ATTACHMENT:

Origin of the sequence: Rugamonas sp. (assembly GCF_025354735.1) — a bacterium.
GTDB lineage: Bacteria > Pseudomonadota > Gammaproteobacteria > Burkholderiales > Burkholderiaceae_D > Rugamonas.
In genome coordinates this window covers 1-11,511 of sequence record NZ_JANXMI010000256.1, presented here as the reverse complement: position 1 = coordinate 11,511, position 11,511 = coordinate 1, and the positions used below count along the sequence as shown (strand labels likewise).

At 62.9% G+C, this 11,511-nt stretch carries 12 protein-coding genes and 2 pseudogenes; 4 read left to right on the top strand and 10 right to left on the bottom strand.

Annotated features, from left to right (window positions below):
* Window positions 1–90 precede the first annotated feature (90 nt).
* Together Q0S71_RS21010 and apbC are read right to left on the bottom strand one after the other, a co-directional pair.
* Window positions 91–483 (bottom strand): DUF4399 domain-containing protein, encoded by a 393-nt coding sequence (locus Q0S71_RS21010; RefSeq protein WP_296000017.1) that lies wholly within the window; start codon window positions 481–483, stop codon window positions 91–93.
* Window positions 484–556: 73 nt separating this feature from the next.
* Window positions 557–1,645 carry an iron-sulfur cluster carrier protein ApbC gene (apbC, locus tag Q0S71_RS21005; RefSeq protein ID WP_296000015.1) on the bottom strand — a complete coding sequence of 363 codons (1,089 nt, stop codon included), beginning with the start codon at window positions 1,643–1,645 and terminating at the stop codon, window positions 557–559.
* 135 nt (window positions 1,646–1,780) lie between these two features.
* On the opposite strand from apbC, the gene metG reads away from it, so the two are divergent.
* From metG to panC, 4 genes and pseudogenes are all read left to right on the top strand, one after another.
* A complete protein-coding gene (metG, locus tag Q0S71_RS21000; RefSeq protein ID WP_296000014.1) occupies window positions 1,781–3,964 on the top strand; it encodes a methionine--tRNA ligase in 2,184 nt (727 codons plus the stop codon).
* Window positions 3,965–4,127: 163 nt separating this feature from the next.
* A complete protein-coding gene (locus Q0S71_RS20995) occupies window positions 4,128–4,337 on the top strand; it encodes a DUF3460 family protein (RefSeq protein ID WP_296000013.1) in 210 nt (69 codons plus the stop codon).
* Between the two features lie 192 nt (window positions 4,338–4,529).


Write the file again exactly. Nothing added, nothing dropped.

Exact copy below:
Origin of the sequence: Rugamonas sp. (assembly GCF_025354735.1) — a bacterium.
GTDB lineage: Bacteria > Pseudomonadota > Gammaproteobacteria > Burkholderiales > Burkholderiaceae_D > Rugamonas.
In genome coordinates this window covers 1-11,511 of sequence record NZ_JANXMI010000256.1, presented here as the reverse complement: position 1 = coordinate 11,511, position 11,511 = coordinate 1, and the positions used below count along the sequence as shown (strand labels likewise).

At 62.9% G+C, this 11,511-nt stretch carries 12 protein-coding genes and 2 pseudogenes; 4 read left to right on the top strand and 10 right to left on the bottom strand.

Annotated features, from left to right (window positions below):
* Window positions 1–90 precede the first annotated feature (90 nt).
* Together Q0S71_RS21010 and apbC are read right to left on the bottom strand one after the other, a co-directional pair.
* Window positions 91–483 (bottom strand): DUF4399 domain-containing protein, encoded by a 393-nt coding sequence (locus Q0S71_RS21010; RefSeq protein WP_296000017.1) that lies wholly within the window; start codon window positions 481–483, stop codon window positions 91–93.
* Window positions 484–556: 73 nt separating this feature from the next.
* Window positions 557–1,645 carry an iron-sulfur cluster carrier protein ApbC gene (apbC, locus tag Q0S71_RS21005; RefSeq protein ID WP_296000015.1) on the bottom strand — a complete coding sequence of 363 codons (1,089 nt, stop codon included), beginning with the start codon at window positions 1,643–1,645 and terminating at the stop codon, window positions 557–559.
* 135 nt (window positions 1,646–1,780) lie between these two features.
* On the opposite strand from apbC, the gene metG reads away from it, so the two are divergent.
* From metG to panC, 4 genes and pseudogenes are all read left to right on the top strand, one after another.
* A complete protein-coding gene (metG, locus tag Q0S71_RS21000; RefSeq protein ID WP_296000014.1) occupies window positions 1,781–3,964 on the top strand; it encodes a methionine--tRNA ligase in 2,184 nt (727 codons plus the stop codon).
* Window positions 3,965–4,127: 163 nt separating this feature from the next.
* A complete protein-coding gene (locus Q0S71_RS20995) occupies window positions 4,128–4,337 on the top strand; it encodes a DUF3460 family protein (RefSeq protein ID WP_296000013.1) in 210 nt (69 codons plus the stop codon).
* Between the two features lie 192 nt (window positions 4,338–4,529).